November 25, 2022

Writers reveal South in “Graceland, at Last”, “Memphis”

The South cannot be captured with the clumsy strokes of a pencil. Instead, only fine, well-organized detail can vividly render the region in all its richness and depth. No one knows better than Margaret Renklauthor of “Graceland, at Last: Notes on the Hope and Sorrow of the American South”, which is a collection of essays pondering everything from a skink sunbathing in the wilderness of his Nashville backyard to a visit to the faded glamor of Elvis’ Graceland.

Renkl, a columnist for The New York Times, calls her book a “patchwork…made of mismatched pieces,” which is an apt description. Readers will meet teenagers organizing a Black Lives Matter march, parishioners who shelter the homeless, an urban shepherd whose sheep eat invasive plants, and many more. Reading Renkl’s essays is like tasting bites of a bountiful and diverse feast; each piece further illuminates the distinctive flavor of the South.

By the Book – March: Peach State authors offer a bushel of spring outings

By the Book – February: Journalists capture UGA’s winning season in books perfect for Bulldogs fans

THERE’S ONLY something about a house with a porch, especially one that smells of honeysuckle and sits under the shade of a plum tree, providing a cool place for sleeping cats.

"Memphis," by Tara M. Stringfellow

For Joan, 10 years old, the protagonist of the novel “Memphis” the porch of his mother’s ancestral home represents a refuge from his father’s wrath. It is also a house with a tragic history. Joan’s grandfather built the house in the historic black neighborhood of Douglass, only to be lynched days later.

But for Joan, the porch, the house, and the city of Memphis serve as a window into the history of the women in her family. The young girl is a budding painter and over the years, she not only captures the images of her subjects on canvas, but she also learns their secrets which nuance her evolution as an artist.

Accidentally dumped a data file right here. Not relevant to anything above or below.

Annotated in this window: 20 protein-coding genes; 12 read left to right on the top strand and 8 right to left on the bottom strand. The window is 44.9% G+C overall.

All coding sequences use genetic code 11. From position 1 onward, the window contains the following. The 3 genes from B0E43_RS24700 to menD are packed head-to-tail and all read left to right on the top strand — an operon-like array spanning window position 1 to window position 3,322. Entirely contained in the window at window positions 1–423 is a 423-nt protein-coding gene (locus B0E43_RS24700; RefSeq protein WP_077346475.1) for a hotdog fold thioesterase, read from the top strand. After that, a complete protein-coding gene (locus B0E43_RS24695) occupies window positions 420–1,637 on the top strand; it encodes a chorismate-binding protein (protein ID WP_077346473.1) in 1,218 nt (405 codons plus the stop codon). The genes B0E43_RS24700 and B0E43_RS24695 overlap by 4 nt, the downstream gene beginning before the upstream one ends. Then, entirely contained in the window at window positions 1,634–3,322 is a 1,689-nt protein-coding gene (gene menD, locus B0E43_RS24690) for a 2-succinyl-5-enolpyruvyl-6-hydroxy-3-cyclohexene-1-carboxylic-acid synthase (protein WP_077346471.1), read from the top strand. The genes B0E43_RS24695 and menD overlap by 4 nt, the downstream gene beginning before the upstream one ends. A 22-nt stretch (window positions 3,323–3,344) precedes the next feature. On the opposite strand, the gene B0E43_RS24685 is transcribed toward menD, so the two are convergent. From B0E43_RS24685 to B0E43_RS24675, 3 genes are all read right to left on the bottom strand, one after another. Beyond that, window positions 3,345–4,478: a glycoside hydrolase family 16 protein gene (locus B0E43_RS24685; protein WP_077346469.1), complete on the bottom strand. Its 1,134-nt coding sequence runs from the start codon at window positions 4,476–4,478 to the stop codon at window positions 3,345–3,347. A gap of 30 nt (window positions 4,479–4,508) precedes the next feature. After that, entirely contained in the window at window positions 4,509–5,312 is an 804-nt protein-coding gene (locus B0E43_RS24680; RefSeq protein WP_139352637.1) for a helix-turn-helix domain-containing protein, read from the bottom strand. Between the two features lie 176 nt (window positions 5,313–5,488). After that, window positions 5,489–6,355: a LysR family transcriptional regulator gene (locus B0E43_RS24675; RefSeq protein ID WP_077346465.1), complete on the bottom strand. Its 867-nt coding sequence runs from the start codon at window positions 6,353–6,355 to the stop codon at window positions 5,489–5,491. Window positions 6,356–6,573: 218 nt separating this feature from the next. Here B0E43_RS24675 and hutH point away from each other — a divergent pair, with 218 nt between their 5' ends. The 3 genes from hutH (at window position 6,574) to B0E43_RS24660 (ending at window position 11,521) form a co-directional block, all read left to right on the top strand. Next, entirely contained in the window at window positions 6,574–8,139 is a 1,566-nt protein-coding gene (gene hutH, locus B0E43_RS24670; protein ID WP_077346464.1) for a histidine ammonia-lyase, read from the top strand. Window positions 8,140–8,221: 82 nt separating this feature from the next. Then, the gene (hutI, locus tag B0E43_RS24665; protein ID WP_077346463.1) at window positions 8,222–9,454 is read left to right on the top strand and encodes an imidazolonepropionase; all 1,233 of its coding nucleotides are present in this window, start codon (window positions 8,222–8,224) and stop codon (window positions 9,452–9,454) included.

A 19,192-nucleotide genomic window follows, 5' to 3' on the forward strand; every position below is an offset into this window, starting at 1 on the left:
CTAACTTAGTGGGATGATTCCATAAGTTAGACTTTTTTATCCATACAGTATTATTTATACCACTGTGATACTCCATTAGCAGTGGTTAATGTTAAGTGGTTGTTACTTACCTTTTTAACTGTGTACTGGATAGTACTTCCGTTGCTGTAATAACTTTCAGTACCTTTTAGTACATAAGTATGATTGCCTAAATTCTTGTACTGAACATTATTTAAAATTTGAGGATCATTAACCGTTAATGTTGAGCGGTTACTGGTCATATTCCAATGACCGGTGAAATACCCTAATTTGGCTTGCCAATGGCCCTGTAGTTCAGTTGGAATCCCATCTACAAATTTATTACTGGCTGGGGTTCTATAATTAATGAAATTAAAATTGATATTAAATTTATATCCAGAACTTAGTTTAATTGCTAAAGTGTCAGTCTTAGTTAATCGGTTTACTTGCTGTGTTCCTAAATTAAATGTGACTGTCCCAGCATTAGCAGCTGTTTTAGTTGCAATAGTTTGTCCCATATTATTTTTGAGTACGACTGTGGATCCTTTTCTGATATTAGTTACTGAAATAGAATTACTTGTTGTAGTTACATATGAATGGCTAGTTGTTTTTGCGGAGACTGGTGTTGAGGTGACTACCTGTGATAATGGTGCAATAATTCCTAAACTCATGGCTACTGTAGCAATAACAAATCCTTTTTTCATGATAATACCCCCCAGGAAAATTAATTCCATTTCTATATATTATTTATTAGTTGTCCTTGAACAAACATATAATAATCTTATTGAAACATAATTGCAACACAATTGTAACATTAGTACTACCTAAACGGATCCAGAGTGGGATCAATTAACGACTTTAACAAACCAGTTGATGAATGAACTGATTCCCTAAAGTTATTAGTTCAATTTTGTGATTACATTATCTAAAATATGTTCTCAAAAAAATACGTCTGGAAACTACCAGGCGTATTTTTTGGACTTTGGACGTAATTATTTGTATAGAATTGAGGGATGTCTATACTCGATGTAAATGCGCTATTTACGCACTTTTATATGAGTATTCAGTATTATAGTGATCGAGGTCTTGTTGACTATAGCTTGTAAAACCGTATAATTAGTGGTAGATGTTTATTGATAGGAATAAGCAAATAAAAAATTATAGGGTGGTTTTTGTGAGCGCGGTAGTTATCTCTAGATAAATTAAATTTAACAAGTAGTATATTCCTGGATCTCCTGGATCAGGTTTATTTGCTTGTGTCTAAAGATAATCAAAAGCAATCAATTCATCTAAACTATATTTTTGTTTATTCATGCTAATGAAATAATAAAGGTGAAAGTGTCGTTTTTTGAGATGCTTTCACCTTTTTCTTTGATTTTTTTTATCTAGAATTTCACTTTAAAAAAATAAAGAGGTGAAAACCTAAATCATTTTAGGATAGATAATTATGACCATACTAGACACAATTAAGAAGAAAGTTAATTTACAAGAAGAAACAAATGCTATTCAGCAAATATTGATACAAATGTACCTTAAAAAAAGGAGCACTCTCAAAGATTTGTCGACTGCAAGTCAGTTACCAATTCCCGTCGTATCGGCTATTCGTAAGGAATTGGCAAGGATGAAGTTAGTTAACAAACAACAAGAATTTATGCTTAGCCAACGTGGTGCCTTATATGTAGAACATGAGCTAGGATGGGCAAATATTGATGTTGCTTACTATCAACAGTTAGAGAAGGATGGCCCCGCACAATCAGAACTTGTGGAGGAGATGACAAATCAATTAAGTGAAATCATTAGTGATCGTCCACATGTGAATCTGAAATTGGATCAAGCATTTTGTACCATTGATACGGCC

“Memphis” is Tara M. StringfellowThe first novel of which begins in 1995 but which oscillates over seventy years. Yet despite its ambitious time coverage, it still retains the intimacy of a summer conversation on a swing. It’s also a captivating exploration of the strengths of female bonds and a tender love letter to Memphis, the author’s hometown.

PRINCESS MARGARET threw risky beach shots at it. Raquel Welch scoured its sandy shores and Mick Jagger built a villa overlooking its cerulean waters. Now Winston Salem author Sarah McCoy wrote a novel about this exclusive celebrity enclave called “Musquito Island.”

"Mustique Island," by Sarah McCoy

It’s January 1972 and Willy May, a former beauty queen from Texas, seeks out Mustique for her estrangement and hopes the serene setting will help mend her fractured relationship with her two daughters. Unfortunately, Mustique’s perpetually sunny days mask its dark, decadent side, and Willy is trapped in non-stop partying with the island’s royal residents, rock stars, and other notables. It’s not the ideal environment for healing family bonds, but beyond the rhythm of calypso, skinny dips, and scalloped fruit libations, there’s hope for growth and reconciliation. If you’re looking forward to a summer of beach books, ‘Mustique Island’ is the perfect tropical treat to whet your appetite.

Local book news

Karen White, Beatriz Williams and Lauren Willig wrote

If, like me, you’re mourning the end of the HBO series ‘The Gilded Age’ season, I have good news: Atlanta author Karen White in the same way Beatrice Williams and Lauren Willig have written “The Lost Summers of Newport” a historical mystery spanning over a century of the once-wealthy Sprague family residing in an extravagant Golden Age home in Newport, Rhode Island. The authors will speak at Augusta Country Club on May 25 beginning at 11:30 a.m. The event is organized by The Book Tavern. Ticket information is available by calling the bookstore at (706) 826-1940.

"For those who dream" by Benjamin Carroll

“For Those Who Dream” is a picture book by the author of Augusta Benjamin Carroll. Carroll, a father of three, wrote the book in hopes of encouraging and challenging children to turn their dreams into reality.

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